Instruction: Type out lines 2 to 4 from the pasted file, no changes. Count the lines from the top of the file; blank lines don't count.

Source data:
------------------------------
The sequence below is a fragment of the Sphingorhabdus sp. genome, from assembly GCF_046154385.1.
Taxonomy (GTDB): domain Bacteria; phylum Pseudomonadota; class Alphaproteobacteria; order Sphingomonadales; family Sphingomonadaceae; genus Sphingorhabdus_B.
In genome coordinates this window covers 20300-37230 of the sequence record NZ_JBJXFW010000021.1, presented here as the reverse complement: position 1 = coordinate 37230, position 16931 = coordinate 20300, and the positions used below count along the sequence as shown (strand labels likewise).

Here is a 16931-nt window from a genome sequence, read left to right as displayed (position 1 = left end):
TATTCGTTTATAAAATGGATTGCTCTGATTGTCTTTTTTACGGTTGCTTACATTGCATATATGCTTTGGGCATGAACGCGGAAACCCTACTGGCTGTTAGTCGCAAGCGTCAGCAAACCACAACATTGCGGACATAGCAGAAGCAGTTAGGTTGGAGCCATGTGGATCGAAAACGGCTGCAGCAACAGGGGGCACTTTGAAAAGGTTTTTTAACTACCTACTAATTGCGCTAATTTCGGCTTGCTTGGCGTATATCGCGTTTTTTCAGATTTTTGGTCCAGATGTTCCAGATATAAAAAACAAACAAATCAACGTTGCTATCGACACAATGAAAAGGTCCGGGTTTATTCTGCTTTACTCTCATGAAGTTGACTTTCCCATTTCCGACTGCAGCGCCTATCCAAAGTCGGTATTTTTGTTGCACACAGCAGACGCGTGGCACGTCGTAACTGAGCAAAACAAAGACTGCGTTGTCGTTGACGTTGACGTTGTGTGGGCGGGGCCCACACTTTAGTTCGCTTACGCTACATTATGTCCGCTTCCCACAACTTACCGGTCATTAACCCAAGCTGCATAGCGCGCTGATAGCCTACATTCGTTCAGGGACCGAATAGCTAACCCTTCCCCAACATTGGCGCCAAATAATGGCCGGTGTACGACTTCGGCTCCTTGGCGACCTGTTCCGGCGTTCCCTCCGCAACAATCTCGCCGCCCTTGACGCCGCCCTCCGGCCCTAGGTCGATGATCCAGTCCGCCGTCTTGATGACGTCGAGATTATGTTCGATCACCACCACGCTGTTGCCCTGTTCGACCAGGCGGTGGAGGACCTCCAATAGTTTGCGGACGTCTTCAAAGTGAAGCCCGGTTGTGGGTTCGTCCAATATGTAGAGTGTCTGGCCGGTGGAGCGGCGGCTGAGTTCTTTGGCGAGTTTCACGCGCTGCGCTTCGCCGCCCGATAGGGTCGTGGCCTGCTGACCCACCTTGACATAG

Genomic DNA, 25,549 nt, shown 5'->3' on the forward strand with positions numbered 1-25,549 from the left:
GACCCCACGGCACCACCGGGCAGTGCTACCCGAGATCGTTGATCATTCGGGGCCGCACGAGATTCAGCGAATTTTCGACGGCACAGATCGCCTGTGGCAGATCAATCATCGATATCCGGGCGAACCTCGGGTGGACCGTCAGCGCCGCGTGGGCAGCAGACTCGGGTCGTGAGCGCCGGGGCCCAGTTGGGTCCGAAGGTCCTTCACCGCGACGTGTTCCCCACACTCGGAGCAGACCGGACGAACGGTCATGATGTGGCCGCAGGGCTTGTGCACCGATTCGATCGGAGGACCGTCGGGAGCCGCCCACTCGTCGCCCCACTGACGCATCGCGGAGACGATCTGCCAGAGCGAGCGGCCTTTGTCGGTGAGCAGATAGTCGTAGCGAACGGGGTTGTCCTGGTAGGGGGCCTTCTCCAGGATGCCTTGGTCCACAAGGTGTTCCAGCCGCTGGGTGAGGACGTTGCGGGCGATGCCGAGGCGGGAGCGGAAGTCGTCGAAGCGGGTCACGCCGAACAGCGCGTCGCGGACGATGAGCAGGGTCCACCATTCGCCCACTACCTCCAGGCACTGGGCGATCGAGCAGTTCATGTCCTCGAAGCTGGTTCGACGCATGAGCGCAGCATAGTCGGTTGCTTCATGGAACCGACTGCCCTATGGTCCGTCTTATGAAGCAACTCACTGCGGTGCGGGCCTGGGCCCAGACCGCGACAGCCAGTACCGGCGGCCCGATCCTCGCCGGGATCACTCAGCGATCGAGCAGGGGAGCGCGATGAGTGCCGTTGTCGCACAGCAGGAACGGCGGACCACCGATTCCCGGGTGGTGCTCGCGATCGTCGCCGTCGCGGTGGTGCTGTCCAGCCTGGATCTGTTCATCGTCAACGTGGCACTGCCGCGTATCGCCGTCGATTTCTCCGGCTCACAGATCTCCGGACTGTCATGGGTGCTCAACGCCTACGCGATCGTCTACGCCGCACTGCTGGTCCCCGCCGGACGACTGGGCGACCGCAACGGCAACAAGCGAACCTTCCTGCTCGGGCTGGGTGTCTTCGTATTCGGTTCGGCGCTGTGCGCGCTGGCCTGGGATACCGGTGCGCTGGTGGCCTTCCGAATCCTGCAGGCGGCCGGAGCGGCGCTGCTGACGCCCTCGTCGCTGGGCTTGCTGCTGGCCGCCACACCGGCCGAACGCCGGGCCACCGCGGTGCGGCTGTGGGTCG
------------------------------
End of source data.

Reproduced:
Taxonomy (GTDB): domain Bacteria; phylum Pseudomonadota; class Alphaproteobacteria; order Sphingomonadales; family Sphingomonadaceae; genus Sphingorhabdus_B.
In genome coordinates this window covers 20300-37230 of the sequence record NZ_JBJXFW010000021.1, presented here as the reverse complement: position 1 = coordinate 37230, position 16931 = coordinate 20300, and the positions used below count along the sequence as shown (strand labels likewise).

Here is a 16931-nt window from a genome sequence, read left to right as displayed (position 1 = left end):